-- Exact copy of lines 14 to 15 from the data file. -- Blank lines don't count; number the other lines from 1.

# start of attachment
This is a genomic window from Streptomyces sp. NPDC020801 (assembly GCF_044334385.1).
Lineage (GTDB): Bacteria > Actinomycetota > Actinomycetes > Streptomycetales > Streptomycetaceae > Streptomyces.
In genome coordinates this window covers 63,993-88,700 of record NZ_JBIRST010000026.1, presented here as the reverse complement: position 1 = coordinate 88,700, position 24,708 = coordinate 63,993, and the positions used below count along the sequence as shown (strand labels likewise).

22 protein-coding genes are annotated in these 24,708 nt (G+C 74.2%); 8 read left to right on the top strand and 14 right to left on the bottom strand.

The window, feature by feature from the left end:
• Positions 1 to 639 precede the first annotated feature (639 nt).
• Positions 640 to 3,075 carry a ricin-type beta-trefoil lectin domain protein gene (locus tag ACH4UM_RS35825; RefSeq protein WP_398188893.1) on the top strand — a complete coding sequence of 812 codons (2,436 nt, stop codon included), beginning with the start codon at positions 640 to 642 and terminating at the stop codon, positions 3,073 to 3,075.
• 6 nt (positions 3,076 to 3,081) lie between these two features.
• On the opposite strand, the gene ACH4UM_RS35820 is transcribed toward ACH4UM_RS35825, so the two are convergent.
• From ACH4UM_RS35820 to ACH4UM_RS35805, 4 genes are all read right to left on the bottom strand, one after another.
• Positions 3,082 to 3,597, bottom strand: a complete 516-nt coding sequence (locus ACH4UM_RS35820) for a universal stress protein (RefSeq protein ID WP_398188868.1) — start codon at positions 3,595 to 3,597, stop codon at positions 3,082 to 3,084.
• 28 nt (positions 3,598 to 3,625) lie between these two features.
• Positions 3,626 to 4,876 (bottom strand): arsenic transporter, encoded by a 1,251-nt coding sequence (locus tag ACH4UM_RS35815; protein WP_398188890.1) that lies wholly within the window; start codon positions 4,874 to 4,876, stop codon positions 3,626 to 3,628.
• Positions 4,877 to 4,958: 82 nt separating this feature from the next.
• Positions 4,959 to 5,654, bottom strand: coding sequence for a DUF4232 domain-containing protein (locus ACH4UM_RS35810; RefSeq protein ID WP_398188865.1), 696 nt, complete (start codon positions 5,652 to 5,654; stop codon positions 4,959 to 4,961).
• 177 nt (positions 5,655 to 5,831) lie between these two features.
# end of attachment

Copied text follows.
• Positions 4,877 to 4,958: 82 nt separating this feature from the next.
• Positions 4,959 to 5,654, bottom strand: coding sequence for a DUF4232 domain-containing protein (locus ACH4UM_RS35810; RefSeq protein ID WP_398188865.1), 696 nt, complete (start codon positions 5,652 to 5,654; stop codon positions 4,959 to 4,961).